Scientists who devote their lives to helping people with Parkinson’s and do it with great success are very inspiring to us. Samuel Stuart is one of those scientists, and it is with great honor that we can say Dr. Stuart will be collaborating with the Walk With Path team, to include Path Finder in his current study on visual cueing.
Vice Chancellor & Senior Research Fellow at Northumbria University in the UK, Honorary Clinical Physiotherapist at Northumbria Healthcare NHS trust, Director of the Physiotherapy Innovation Laboratory (PI Lab), and Previous Parkinson's Foundation Postdoctoral Fellow at Oregon Health and Science University in the USA, Samuel Stuart has been published a great number of times, and has carried out multiple projects.
One of his most impactful publications was Gait in Parkinson's disease: A visuo-cognitive challenge, published in 2016. The study looked at visual function during Gait in Parkinson’s disease, as well as the impact of cognition and response to visual cues. His most recent project studied the brain’s activity response to cues for gait impairment in Parkinson’s disease, with the goal of investigating brain activity response to cues when walking in PD. His many awards and grants made him what he is today, an amazing influence in the world of scientific research.
Our team asked Dr. Stuart questions about himself, Parkinson’s Disease, visual cueing and about the impact of technology on the development of Parkinson’s disease treatment.
Interview with Dr. Samuel Stuart
Q: Can you tell us a little bit about you and your background?
A: I am a clinical-academic physiotherapist and currently a Senior Research Fellow at Northumbria University, where I direct the Physiotherapy Innovation Laboratory (PI Lab). I completed my NIHR biomedical research unit funded PhD in neuroscience at Newcastle University in 2016, where I examined the roles of vision and cognition in walking and response to visual cues in Parkinson’s. I moved to Oregon Health & Science University (USA) in 2017 for a postdoctoral fellow position, where I obtained a Parkinson’s Foundation postdoctoral fellowship for basic scientists in 2018.
My fellowship was the first study to examine brain activity while walking without and with visual cues in people with Parkinson’s who did and did not experience freezing of gait. I returned home to the North East of England at the end of 2019, where I began my own laboratory at Northumbria University and obtained a Parkinson’s Foundation Clinical Research Award to examine how comprehensive recordings of brain activity respond to various cueing modalities, such as auditory, visual and tactile cues for gait impairment in Parkinson’s.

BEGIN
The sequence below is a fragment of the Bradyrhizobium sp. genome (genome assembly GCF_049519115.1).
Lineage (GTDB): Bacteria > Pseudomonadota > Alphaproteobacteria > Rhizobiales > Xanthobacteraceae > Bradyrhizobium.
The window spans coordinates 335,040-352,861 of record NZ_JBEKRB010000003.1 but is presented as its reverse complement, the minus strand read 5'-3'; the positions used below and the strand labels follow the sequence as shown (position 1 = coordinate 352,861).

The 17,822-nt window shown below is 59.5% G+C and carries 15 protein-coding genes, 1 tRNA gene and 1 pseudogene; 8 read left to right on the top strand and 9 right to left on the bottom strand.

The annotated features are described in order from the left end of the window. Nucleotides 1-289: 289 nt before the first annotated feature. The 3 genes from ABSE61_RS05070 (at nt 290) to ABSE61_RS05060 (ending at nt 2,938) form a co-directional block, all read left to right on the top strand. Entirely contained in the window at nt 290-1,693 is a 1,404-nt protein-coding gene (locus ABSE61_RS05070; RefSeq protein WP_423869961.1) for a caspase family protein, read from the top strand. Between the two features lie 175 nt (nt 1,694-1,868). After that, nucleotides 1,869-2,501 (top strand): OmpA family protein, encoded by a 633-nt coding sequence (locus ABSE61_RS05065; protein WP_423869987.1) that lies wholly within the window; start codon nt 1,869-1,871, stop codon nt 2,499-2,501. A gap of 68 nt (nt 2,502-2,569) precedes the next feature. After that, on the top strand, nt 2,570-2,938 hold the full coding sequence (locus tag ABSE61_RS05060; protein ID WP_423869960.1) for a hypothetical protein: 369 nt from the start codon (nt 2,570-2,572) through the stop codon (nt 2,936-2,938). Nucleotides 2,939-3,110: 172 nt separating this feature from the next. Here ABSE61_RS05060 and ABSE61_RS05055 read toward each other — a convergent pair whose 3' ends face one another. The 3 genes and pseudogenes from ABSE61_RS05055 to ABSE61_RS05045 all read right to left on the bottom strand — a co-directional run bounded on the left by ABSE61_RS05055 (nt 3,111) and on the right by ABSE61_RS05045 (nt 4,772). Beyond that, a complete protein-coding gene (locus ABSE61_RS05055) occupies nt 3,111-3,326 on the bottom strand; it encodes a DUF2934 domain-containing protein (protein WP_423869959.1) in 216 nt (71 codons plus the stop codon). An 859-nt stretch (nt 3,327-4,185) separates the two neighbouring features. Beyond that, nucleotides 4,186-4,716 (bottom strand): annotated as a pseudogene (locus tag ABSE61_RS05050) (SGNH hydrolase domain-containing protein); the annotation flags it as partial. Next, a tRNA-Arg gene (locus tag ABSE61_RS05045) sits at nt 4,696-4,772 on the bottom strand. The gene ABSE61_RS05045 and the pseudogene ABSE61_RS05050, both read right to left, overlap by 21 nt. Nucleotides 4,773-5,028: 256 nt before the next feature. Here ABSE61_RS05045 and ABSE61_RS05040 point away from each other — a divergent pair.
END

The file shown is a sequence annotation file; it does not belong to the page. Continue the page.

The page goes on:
Q: What inspired you to follow a neuroscience research path?
A: As a physiotherapist, following a research career and doing your own research is challenging due to the limited support, clinical-academic pathways and funding - especially in comparison to our medical or basic science colleagues. However, I always wanted to develop my knowledge and career, as well as my own line of research that could help answer important clinical questions, in a ‘Lab to Life’ translational approach. I was particularly interested in neuroscience as the human brain is one of the most complex structures, and we know so little about it. This inspired me to carry out a PhD in neuroscience, as there are still so many unanswered questions, puzzles and problems.
Q: What are you aiming to achieve as a neuroscientist? What is your biggest research goal?
A: The aim of my research is to improve mobility and reduce the risk of falls in people with Parkinson’s disease. This can be done through understanding the contribution of sensory and cognitive function to gait. The biggest research goal I have is to understand why cueing modalities work to improve gait in Parkinson’s, so we can develop more effective and targeted interventions.
Q: What impact does freezing of gait have in the life of a person affected by Parkinson's?
A: Freezing of gait is a particularly problematic symptom of Parkinson’s. It can have a big impact on a person’s ability to carry out their usual activities, which in turn leads to a lack of independence and reduced quality of life. Most importantly, freezing of gait is associated with an increased risk of falls in people with Parkinson’s, which is associated with greater mortality rates. Therefore, intervention for this symptom is paramount.
Q: According to your research, what are the benefits of using visual cueing in Parkinson’s disease?
A: I have studied the use of visual cues for gait impairment in Parkinson’s for 8 years on various projects. There are a range of benefits, that include: improvement in walking (such as longer step length and reduced freezing episodes), greater visual exploration of the environment when walking, and changes in brain activity when walking in regions associated with sensory function.
Q: What is the impact of technology on the development of Parkinson’s disease treatment?
A: Current assessment and treatment of Parkinson’s is conducted by clinicians. However, this typically involves a ‘snap-shot’ visit and relies heavily on clinical expertise. The advancement of modern technology will allow for development of more comprehensive data-driven objective assessments of Parkinson’s symptoms, as well as individualised or continuous intervention for particular problems, such as mobility impairment. Technology will provide the key to unlocking more effective treatment of Parkinson’s, with the ability for patients and clinicians to work together to ensure personalised healthcare.